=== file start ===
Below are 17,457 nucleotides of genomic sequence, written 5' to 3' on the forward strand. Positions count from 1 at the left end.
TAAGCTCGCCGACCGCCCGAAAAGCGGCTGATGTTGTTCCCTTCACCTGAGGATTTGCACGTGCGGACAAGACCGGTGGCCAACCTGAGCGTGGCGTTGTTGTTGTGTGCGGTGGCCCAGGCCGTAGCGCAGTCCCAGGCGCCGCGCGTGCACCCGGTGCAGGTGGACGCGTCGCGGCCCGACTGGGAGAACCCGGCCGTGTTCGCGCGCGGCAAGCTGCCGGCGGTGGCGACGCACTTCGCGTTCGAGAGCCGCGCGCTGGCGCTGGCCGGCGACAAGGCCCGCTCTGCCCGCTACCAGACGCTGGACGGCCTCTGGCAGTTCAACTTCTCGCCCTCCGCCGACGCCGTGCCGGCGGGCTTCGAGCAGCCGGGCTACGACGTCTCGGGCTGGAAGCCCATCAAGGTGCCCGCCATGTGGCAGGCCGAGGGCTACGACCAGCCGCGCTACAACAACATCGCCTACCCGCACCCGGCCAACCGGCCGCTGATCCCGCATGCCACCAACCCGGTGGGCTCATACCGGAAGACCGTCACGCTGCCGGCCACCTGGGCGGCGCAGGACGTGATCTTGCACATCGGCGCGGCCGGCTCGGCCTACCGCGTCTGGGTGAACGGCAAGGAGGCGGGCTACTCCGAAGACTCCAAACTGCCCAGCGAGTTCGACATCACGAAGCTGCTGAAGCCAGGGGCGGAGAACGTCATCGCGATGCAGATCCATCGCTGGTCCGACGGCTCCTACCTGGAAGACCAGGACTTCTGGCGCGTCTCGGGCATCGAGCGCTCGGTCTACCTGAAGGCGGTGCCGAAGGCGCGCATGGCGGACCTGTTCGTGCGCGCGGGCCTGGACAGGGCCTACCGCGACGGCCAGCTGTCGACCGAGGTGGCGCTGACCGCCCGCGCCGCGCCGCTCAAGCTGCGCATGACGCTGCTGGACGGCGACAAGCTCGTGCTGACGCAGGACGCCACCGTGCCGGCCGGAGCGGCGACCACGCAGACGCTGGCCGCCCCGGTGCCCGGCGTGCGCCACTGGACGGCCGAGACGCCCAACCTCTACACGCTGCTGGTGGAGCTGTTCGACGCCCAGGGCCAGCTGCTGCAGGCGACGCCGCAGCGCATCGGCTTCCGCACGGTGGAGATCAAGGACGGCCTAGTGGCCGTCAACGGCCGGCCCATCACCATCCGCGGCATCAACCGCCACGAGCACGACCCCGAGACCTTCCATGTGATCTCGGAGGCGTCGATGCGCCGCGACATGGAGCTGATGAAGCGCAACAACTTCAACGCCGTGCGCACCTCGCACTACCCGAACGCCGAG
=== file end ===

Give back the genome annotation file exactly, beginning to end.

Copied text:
Below are 17,457 nucleotides of genomic sequence, written 5' to 3' on the forward strand. Positions count from 1 at the left end.
TAAGCTCGCCGACCGCCCGAAAAGCGGCTGATGTTGTTCCCTTCACCTGAGGATTTGCACGTGCGGACAAGACCGGTGGCCAACCTGAGCGTGGCGTTGTTGTTGTGTGCGGTGGCCCAGGCCGTAGCGCAGTCCCAGGCGCCGCGCGTGCACCCGGTGCAGGTGGACGCGTCGCGGCCCGACTGGGAGAACCCGGCCGTGTTCGCGCGCGGCAAGCTGCCGGCGGTGGCGACGCACTTCGCGTTCGAGAGCCGCGCGCTGGCGCTGGCCGGCGACAAGGCCCGCTCTGCCCGCTACCAGACGCTGGACGGCCTCTGGCAGTTCAACTTCTCGCCCTCCGCCGACGCCGTGCCGGCGGGCTTCGAGCAGCCGGGCTACGACGTCTCGGGCTGGAAGCCCATCAAGGTGCCCGCCATGTGGCAGGCCGAGGGCTACGACCAGCCGCGCTACAACAACATCGCCTACCCGCACCCGGCCAACCGGCCGCTGATCCCGCATGCCACCAACCCGGTGGGCTCATACCGGAAGACCGTCACGCTGCCGGCCACCTGGGCGGCGCAGGACGTGATCTTGCACATCGGCGCGGCCGGCTCGGCCTACCGCGTCTGGGTGAACGGCAAGGAGGCGGGCTACTCCGAAGACTCCAAACTGCCCAGCGAGTTCGACATCACGAAGCTGCTGAAGCCAGGGGCGGAGAACGTCATCGCGATGCAGATCCATCGCTGGTCCGACGGCTCCTACCTGGAAGACCAGGACTTCTGGCGCGTCTCGGGCATCGAGCGCTCGGTCTACCTGAAGGCGGTGCCGAAGGCGCGCATGGCGGACCTGTTCGTGCGCGCGGGCCTGGACAGGGCCTACCGCGACGGCCAGCTGTCGACCGAGGTGGCGCTGACCGCCCGCGCCGCGCCGCTCAAGCTGCGCATGACGCTGCTGGACGGCGACAAGCTCGTGCTGACGCAGGACGCCACCGTGCCGGCCGGAGCGGCGACCACGCAGACGCTGGCCGCCCCGGTGCCCGGCGTGCGCCACTGGACGGCCGAGACGCCCAACCTCTACACGCTGCTGGTGGAGCTGTTCGACGCCCAGGGCCAGCTGCTGCAGGCGACGCCGCAGCGCATCGGCTTCCGCACGGTGGAGATCAAGGACGGCCTAGTGGCCGTCAACGGCCGGCCCATCACCATCCGCGGCATCAACCGCCACGAGCACGACCCCGAGACCTTCCATGTGATCTCGGAGGCGTCGATGCGCCGCGACATGGAGCTGATGAAGCGCAACAACTTCAACGCCGTGCGCACCTCGCACTACCCGAACGCCGAG